In fact, I don't think anybody in the US thinks of the word with a similar feeling as "plastered". One can get plastered when one plays very poorly and the opponent just plays well - but one can get "shellacked" only when the opponent plays very well and aggressively beats you. In addition, "plastered" seems to be a term more apporpriate in individual sports (generally speaking) - as it seems difficult to think of a large team (like a football team, say) getting plastered to a wall while a single player can. But the Dallas Cowboys getting shelled all over the place on the field is easier to visualize. I think people make the conection to shelling more than plastering (or polishing) when they say shellack... Or may be it is just my feeling.

Jay

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Re: Know your English

Postby suresh » Sat Nov 06, 2010 11:55 pm

I just went through the entry for shellacking in the Mirriam Webster dictionary. According to them, the first use of this term is around 1931 and quotes plastering as a synonym (the use of plastering dates to the 15th century). Jay's use of shelling also dates to the 16th century. I however don't get why/how shelling can get replaced by shellacking.

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Re: Know your English

Postby shibi » Sun Nov 07, 2010 3:33 pm

I am surprised that I knew that the word "shellac" had something to do with warnish/polish. Jay

The word Shellac is widely used by plumbers, polishers in Kerala that most people would come across the word during the normal course of life.

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Re: Know your English

Postby jayakris » Sun Nov 07, 2010 3:43 pm

Yeah, exactly. That is probably why I knew it. But had no specific memory of hearing it in Kerala though. Jay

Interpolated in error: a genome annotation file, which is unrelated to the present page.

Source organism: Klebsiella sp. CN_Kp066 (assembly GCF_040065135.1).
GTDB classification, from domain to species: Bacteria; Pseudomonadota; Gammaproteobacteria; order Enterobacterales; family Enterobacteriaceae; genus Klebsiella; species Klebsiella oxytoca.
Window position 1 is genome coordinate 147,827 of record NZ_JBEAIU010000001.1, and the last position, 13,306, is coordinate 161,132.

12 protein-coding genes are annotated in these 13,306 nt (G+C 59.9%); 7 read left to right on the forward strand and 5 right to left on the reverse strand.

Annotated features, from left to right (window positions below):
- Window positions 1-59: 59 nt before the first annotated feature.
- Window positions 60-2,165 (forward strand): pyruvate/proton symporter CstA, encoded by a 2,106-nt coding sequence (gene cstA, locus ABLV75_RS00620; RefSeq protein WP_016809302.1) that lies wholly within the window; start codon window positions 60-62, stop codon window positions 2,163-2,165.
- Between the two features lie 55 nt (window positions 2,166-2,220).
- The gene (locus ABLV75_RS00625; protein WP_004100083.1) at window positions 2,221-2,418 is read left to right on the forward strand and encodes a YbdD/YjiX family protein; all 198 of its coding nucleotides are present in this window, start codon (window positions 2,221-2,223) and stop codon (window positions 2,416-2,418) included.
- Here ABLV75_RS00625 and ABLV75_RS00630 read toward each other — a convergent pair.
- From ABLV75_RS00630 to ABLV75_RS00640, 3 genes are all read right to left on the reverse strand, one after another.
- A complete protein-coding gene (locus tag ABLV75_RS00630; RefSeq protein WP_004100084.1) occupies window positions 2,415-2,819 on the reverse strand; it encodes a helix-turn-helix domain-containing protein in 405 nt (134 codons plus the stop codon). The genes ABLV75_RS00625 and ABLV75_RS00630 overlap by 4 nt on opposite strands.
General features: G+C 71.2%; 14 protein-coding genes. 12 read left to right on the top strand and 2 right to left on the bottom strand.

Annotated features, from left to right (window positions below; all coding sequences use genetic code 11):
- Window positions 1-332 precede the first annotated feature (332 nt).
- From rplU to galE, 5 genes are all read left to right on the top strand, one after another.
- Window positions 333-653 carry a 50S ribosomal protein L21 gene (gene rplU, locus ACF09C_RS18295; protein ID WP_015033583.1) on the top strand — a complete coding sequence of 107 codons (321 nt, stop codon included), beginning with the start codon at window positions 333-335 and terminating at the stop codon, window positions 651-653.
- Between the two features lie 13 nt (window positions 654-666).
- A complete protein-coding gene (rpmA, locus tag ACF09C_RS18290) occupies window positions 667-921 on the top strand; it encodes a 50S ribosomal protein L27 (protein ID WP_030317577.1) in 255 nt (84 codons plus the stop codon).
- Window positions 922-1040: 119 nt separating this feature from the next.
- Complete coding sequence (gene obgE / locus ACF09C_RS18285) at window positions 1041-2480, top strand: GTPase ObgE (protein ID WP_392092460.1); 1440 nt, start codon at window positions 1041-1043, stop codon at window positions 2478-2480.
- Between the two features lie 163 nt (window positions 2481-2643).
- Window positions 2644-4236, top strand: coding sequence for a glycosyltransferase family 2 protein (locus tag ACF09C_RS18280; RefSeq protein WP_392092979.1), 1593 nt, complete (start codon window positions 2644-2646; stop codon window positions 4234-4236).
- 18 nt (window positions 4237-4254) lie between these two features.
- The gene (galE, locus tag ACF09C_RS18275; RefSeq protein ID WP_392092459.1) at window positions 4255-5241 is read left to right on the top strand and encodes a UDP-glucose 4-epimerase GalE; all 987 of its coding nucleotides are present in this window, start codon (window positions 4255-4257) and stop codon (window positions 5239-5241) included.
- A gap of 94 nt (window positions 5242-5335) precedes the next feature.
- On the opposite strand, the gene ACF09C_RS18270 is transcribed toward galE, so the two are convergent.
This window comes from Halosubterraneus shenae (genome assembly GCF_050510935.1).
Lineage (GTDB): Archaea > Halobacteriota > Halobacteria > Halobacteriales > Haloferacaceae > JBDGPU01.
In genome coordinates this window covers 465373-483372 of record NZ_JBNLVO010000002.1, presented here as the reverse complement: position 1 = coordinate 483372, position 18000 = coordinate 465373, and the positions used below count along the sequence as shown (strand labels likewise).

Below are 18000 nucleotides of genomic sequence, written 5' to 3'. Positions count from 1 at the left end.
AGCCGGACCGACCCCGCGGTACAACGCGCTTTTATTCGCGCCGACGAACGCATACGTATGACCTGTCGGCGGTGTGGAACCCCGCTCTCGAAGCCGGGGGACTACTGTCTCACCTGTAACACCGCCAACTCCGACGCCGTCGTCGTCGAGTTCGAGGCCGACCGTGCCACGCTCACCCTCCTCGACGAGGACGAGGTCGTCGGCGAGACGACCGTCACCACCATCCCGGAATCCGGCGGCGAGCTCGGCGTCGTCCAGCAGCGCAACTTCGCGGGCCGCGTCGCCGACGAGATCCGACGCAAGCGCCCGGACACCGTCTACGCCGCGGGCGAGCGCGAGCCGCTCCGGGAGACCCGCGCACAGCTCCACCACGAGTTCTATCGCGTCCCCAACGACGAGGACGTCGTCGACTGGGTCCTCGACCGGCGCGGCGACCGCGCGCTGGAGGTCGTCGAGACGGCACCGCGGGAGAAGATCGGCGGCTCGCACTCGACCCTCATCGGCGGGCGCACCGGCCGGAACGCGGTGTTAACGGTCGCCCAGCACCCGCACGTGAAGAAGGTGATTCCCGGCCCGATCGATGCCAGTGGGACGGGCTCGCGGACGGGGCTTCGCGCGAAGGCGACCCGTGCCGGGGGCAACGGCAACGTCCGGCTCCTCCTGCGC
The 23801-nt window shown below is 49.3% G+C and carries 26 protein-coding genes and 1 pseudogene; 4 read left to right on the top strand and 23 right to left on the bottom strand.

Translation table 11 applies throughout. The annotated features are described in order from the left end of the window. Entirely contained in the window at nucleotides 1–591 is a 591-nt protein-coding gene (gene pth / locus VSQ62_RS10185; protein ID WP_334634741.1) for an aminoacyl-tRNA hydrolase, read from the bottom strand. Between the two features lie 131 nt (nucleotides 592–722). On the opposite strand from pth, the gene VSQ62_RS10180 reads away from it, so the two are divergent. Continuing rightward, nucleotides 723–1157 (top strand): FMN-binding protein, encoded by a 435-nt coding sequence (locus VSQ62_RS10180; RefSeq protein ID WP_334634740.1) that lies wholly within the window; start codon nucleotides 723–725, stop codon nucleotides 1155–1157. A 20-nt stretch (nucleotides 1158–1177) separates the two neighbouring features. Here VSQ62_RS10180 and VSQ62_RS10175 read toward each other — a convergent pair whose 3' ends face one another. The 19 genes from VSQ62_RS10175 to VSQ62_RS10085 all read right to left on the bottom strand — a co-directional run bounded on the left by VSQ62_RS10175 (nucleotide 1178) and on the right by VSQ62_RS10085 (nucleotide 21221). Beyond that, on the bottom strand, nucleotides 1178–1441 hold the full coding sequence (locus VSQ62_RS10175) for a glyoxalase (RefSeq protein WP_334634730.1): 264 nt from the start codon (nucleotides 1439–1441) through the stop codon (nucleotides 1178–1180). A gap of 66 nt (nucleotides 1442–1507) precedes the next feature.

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Re: Know your English

Postby suresh » Wed Nov 30, 2011 7:03 am

Describing Sachin Tendulkar a "pocket rocket", Australia's new pace sensation Pat Cummins is excited at the prospect of "versing" the "rockstar".


This is the first instance in my life where I have seen the use of "versing" -- I guess it is meant to be a verb form of versus. If so, it is truly an ugly construction. Any thoughts?

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Re: Know your English

Postby kujo » Wed Nov 30, 2011 7:38 am

number 1 thought: you are old
number 2: you haven't played many video games.... :)

relevant links:
http://maddowblog.msnbc.msn.com/_news/2 ... -of-sports
http://maddowblog.msnbc.msn.com/_news/2 ... ersing-you

Someone like him, all the fame, it'd be on a whole new different level versing him," Cummins added.

On the subject of kids using "verse" as a new way of saying "play," @Microgeek writes:
I'm all for making up words. Let the kids have their "versing."
So, I guess, a scrimmage in practice would be preversing.
Repeating a match due to rainout, tie, some other reason would be reversing.
Playing against yourself would be universing.
If your team has to travel for matches, I guess you would be traversing.
If the teams somehow get all discombobulated and get the goals backward, would they be conversing?